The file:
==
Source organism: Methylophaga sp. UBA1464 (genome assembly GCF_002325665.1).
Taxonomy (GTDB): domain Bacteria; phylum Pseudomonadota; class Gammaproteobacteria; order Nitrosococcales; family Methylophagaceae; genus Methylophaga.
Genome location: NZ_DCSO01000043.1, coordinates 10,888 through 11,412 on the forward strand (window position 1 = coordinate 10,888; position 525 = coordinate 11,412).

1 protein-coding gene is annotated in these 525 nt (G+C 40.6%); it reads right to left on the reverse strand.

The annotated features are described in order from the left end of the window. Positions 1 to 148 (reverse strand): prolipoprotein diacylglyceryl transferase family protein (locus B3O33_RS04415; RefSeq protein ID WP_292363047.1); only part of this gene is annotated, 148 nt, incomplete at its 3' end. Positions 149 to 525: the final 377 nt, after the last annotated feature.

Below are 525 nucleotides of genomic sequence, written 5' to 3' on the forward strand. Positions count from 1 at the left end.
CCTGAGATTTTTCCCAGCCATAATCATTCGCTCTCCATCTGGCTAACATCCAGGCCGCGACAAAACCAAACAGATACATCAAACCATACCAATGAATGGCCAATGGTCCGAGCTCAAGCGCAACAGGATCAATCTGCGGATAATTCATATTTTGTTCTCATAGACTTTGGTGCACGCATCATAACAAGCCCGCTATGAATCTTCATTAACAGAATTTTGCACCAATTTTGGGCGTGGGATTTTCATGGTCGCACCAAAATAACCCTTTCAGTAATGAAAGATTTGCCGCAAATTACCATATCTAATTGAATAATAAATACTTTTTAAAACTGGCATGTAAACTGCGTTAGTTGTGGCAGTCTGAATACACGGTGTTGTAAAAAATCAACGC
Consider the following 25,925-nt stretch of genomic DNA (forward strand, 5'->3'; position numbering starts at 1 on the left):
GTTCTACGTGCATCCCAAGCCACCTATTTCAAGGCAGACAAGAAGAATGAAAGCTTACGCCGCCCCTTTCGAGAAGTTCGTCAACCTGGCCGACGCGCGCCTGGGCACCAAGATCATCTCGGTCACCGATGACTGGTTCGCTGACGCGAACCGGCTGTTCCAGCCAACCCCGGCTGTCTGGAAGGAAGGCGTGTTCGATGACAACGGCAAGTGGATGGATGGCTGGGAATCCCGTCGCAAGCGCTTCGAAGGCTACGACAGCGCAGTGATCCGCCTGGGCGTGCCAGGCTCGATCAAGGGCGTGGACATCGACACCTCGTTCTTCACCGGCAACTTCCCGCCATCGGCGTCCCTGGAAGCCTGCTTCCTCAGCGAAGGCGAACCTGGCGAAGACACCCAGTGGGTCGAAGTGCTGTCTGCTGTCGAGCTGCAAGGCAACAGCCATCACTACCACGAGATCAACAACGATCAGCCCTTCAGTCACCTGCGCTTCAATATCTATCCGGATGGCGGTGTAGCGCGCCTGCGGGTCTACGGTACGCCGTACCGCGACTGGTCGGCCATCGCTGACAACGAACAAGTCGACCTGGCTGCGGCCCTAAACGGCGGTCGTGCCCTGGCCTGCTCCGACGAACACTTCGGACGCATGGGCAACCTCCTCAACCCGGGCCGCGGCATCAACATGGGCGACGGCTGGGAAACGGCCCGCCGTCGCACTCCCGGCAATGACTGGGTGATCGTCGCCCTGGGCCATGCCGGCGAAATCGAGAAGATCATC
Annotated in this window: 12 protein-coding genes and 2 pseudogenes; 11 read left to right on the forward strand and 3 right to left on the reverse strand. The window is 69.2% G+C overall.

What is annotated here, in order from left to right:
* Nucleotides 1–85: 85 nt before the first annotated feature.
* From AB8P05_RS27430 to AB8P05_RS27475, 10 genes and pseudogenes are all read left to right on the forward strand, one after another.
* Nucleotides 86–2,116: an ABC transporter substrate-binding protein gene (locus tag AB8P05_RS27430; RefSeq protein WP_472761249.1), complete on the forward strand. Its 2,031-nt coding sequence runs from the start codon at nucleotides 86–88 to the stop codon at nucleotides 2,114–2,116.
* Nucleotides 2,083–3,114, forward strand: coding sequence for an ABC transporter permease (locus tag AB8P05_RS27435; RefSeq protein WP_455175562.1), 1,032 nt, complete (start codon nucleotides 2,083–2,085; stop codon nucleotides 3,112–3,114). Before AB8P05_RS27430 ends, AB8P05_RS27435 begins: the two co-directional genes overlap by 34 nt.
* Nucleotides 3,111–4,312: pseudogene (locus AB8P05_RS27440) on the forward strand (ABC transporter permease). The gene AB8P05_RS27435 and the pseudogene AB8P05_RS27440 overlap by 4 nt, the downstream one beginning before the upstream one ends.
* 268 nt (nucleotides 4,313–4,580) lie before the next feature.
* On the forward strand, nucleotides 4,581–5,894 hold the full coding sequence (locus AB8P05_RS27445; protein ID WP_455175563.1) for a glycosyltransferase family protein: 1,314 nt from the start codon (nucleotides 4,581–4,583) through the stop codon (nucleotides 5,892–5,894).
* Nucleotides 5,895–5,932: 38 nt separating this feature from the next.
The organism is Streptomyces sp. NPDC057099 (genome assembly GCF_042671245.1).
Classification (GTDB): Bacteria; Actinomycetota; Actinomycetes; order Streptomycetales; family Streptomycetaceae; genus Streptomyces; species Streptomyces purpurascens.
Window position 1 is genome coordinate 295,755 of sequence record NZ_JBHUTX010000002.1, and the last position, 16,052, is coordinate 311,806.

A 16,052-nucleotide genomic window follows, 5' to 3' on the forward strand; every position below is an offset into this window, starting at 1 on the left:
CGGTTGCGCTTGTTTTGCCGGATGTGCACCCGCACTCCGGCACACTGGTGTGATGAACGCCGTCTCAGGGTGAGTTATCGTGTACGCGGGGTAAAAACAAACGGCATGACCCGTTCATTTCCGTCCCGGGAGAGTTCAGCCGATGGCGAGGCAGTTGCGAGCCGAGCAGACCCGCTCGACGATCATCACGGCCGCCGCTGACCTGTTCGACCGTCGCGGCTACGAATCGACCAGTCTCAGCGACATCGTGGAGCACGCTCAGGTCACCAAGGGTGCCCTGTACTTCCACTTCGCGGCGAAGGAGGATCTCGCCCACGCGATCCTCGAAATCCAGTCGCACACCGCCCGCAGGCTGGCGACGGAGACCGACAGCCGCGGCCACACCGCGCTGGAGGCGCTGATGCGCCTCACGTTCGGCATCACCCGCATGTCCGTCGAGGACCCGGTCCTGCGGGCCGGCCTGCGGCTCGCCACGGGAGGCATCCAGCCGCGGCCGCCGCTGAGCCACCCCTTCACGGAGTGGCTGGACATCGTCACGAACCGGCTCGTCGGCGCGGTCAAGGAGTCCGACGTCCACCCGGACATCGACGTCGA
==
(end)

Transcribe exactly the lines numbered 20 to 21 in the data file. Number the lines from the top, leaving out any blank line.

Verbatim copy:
The organism is Streptomyces sp. NPDC057099 (genome assembly GCF_042671245.1).
Classification (GTDB): Bacteria; Actinomycetota; Actinomycetes; order Streptomycetales; family Streptomycetaceae; genus Streptomyces; species Streptomyces purpurascens.